NewsBlack History Month


Perry Harvey Sr. was instrumental in fighting for the rights of Black longshoremen

Tampa park named in honor of Perry Harvey Sr.
Parry Harvey Sr.png
Posted at 6:42 AM, Feb 23, 2022
and last updated 2022-02-23 08:00:58-05

TAMPA, Fla. — Perry Harvey Sr. was a union leader and civil rights activist who came to Tampa in the 1930s. He started working at the Port of Tampa and became instrumental in fighting for the rights of Black longshoremen.

“Perry Harvey in 1935 became the president of the International Longshoreman Association local 1402. A longshoreman is a person, primarily a male, who works unloading and loading ships. Being in charge of the longshoreman meant that he had a lot of responsibility and a lot of power," Fred Hearns, Historian at Tampa Bay History Center said.

“There were men who didn’t have much of an education but who wanted to work and take care of their families and if they came to Tampa, they could always find work on the docks. It was hard work. It was dangerous work, but it paid well and especially after Perry Harvey was able to negotiate better wages, working conditions, pensions for his men working as longshoremen.”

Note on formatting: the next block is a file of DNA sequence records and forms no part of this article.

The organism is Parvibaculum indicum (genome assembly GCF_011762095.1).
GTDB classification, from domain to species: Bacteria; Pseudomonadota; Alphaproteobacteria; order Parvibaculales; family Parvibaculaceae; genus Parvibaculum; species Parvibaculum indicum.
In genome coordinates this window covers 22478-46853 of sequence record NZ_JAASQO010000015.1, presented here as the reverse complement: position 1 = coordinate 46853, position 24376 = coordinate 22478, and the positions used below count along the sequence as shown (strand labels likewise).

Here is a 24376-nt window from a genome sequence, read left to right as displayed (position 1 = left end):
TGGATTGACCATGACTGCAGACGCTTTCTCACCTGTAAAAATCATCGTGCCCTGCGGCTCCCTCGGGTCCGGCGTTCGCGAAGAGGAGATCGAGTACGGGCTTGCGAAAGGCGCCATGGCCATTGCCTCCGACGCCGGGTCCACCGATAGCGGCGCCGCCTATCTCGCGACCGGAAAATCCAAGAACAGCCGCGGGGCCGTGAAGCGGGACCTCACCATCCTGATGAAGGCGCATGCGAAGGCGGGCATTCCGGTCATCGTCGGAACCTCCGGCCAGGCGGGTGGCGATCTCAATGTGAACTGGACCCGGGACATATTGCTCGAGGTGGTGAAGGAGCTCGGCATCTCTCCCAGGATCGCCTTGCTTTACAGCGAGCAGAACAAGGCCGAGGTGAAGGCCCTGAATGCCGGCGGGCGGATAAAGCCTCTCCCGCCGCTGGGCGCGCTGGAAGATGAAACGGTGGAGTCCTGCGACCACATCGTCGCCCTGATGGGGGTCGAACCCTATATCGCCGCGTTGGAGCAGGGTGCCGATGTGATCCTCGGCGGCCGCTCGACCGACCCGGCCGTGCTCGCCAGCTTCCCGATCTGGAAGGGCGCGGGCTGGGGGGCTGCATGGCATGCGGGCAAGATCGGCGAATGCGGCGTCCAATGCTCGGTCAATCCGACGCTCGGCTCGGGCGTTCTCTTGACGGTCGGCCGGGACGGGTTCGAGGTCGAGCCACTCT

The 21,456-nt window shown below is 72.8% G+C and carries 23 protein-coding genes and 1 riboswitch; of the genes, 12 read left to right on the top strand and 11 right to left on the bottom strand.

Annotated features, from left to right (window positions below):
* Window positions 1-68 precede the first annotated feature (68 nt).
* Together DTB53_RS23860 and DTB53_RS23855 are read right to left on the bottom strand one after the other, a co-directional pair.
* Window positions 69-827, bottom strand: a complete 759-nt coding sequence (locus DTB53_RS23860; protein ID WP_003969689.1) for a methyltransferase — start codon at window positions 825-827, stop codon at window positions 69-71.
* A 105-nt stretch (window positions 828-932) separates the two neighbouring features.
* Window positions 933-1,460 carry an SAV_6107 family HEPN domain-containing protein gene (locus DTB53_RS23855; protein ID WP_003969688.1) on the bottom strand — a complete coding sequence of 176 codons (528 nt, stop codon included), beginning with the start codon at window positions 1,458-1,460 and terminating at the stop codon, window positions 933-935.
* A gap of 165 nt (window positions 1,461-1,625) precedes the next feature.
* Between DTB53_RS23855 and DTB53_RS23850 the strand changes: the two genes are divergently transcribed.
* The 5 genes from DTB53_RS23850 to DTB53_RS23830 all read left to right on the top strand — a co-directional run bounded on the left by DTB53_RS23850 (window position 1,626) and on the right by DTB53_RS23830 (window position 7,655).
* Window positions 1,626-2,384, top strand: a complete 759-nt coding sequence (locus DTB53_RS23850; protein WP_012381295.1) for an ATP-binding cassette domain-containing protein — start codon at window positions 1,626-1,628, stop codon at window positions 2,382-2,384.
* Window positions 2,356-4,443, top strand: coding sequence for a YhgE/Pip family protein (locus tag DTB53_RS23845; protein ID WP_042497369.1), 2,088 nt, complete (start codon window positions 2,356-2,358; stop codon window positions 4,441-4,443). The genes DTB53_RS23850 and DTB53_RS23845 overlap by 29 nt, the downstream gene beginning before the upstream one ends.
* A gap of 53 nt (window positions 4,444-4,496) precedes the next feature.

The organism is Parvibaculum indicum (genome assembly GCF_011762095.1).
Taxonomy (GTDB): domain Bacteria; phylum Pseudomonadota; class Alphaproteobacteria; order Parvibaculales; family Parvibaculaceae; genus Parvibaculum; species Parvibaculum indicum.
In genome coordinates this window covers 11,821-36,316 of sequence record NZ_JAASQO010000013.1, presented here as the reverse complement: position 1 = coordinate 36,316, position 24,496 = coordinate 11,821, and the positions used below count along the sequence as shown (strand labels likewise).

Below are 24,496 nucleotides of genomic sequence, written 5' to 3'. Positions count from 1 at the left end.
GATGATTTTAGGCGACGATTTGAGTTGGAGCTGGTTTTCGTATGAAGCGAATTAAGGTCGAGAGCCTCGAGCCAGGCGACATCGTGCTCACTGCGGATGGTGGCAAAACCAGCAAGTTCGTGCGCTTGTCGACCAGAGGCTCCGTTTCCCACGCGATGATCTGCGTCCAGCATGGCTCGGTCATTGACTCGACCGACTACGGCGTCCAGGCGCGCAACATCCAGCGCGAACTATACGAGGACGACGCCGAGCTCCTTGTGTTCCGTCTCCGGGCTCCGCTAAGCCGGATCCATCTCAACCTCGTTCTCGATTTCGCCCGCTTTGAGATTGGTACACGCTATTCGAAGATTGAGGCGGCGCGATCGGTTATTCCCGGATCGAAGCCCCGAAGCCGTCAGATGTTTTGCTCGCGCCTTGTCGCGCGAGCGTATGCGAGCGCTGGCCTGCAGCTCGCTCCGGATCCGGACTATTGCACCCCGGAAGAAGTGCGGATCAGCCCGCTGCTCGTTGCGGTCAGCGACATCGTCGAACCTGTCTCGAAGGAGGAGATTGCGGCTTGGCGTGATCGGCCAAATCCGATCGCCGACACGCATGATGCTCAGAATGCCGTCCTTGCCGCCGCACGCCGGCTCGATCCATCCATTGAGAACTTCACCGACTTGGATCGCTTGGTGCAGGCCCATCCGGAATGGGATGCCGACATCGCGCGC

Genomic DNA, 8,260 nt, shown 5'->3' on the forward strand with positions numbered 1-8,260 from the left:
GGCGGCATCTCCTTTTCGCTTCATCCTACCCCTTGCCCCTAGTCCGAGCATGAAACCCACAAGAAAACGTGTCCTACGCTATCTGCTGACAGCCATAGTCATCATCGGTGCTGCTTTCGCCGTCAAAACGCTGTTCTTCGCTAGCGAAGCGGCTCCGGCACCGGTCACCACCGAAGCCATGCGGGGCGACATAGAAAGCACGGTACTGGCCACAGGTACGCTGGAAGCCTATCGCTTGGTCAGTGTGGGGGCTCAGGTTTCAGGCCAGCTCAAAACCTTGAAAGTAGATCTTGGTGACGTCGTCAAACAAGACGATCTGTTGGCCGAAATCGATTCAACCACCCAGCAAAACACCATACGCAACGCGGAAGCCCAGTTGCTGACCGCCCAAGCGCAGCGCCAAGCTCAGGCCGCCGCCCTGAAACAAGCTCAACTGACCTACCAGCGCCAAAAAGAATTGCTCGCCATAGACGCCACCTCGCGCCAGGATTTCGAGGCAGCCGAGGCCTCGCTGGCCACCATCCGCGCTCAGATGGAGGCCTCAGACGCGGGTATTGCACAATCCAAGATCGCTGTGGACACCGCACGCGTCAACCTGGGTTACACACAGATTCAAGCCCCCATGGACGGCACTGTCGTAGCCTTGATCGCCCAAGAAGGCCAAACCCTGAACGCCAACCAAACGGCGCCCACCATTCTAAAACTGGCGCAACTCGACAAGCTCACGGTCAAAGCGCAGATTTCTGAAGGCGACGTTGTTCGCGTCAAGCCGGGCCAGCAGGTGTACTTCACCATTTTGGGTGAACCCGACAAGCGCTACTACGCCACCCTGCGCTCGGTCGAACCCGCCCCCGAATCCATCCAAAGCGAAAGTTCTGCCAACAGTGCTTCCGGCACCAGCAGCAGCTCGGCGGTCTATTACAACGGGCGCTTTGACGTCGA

“Perry Harvey, he gave the name to a national program that we’re all familiar with: The Head Start Program. He was working on a bi-racial committee in 1965 and Sam Gibbons who was a congressman from Tampa at that time asked him one day, ‘Perry, what do we need to do to help Black children?’ And Perry said, ‘well, our children need a head start out in life. We need a Head Start Program.’ That same year the Head Start Program got its name and it was founded and, so, to pay tribute to Perry Harvey, the city of Tampa named a park, a brand-new park that sits on top of what used to be Central Avenue, Perry Harvey Sr. Park. That park has over $6,000,000 of African American art in it that tells you the history of Black folk in Tampa.”

Perry Harvey Sr Park.png

Perry Harvey died in the 1970s and he’s buried here in Tampa. His son, Perry Harvey Jr, would go on to be the first Black person elected to the Tampa city council.